Lapp's Cable Entry Systems are Tested Through and Through

8th April 2008
Posted By : ES Admin
Lapp's Cable Entry Systems are Tested  Through and Through

Cables often have to be inserted in control cabinets or housings using what are generically described as cable entry systems. Lapp covers practically every application by offering two different systems - cable glands and connectors.

Lapp’s SKINTOP® cable glands produce a secure connection in a matter of seconds. The cable is fixed, centred, hermetically sealed and completely strain-relieved in a single step. Users can choose between a wide range of versions: made of plastic or brass, designed for explosion-hazardous areas or EMC applications, halogen-free or anti-kink versions, metric or PG thread sizes.

The company’s EPIC® connectors are used whenever measurement, control or drives are involved in the mechanical and plant engineering sector. A flexible connecting system consisting of housings, inserts and contacts, the connectors are robust, absolutely secure and simple to fit - be it a rectangular or round connector.

Both Lapp solutions undergo thorough testing at a specially commissioned test facility in Stuttgart. Testing not only applies to new product developments but also to established products in production. Such stringent testing is a guarantee of operational reliability and meets the requirements of both customers and the licensing bodies. Tests include materials testing, electrical testing and a variety of performance-related tests.

Below is a description of some of the important tests performed on Lapp’s cable glands and connectors.

1. Pulling protection testing on cable entry systems: The pulling protection test is based on the European Standard (EN) and/or UL requirements. According to EN 50262 this is a dynamic test involving the application of a variable weight with a cycle of 50 x 1 seconds. According to UL 514 B this is a static test involving the application of a fixed weight of 16 kg. The length of the test is one minute.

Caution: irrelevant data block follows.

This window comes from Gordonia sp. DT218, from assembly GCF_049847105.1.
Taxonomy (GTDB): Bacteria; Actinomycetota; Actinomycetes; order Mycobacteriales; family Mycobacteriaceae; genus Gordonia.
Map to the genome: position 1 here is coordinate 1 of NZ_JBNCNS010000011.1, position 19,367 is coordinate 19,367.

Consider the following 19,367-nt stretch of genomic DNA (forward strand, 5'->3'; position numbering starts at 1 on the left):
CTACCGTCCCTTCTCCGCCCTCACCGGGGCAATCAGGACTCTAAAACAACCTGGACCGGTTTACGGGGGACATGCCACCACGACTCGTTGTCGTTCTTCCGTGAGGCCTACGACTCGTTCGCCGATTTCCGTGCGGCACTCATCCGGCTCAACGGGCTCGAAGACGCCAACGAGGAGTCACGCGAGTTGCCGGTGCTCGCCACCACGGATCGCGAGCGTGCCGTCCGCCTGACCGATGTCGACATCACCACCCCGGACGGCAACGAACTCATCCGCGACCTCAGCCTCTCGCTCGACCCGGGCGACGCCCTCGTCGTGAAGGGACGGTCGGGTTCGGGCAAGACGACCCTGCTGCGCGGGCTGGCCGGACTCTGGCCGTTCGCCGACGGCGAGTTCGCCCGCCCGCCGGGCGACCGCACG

2. Tensile testing of crimps on connectors: This test investigates the degree of strain-relief, measuring the amount of force required to pull the cable out of the contact crimp.

3. Measurement of housing geometry: A 3-D coordinate measuring machine provides for fully automatic measurement of round and retangular connectors. The resolution is 0.0001 mm while the measurement uncertainty of the entire system is 1.5 – 2.5 µm.

4. Electrical testing: Electrical measurement is required as evidence of electrical safety. The following are measured: contact resistance, electric strength, insulation resistance, impulse withstand voltage and high-voltage strength. The system can also be used to produce a derating diagram.

5. Protection class testing: When testing the protection class, a distinction is made between protection from water and dust. Water protection class testing according to EN 60529 involves subjecting the test specimen to a maximum flow rate of 100 l water/min. The length of the test is 3 minutes. Water protection class testing according to EN 60529 also involves subjecting the test specimen to a maximum water pressure of 10 bar. The length of the test is 30 minutes. Dust protection class testing according to EN 60529 involves exposing the test specimen to talcum powder with a grain size of 75 µm. The length of the test is 8 hours. If the IP6X protection class is to be tested, the test specimen is subjected to a vacuum of 20 mbar. In all three cases the gland must prevent the ingress of water or dust in the specimen.

6. Cold impact test: This test involves subjecting the specimen to an impact energy of 7 joule (height of fall: 70 cm; weight: 1 kg) at a temperature of -25°C. Protection class testing (IP68) is only performed once the cold impact test has been performed successfully.

7. Materials testing: Materials testing involves examining the inner structures of the plastics used. Infrared spectroscopy is used for fast material identification and incoming goods inspections. The system is equipped with a gas measuring cell for connection to thermogravimetric equipment. Thermogravimetry can be used to examine the composition of polymers, with fast testing of the temperature resistance of the specimen also being possible. Thermal analysis allows optimisation of the long-term thermal behaviour of plastics to be examined. Fast failure analysis and characterisation of thermal properties can also be carried out.


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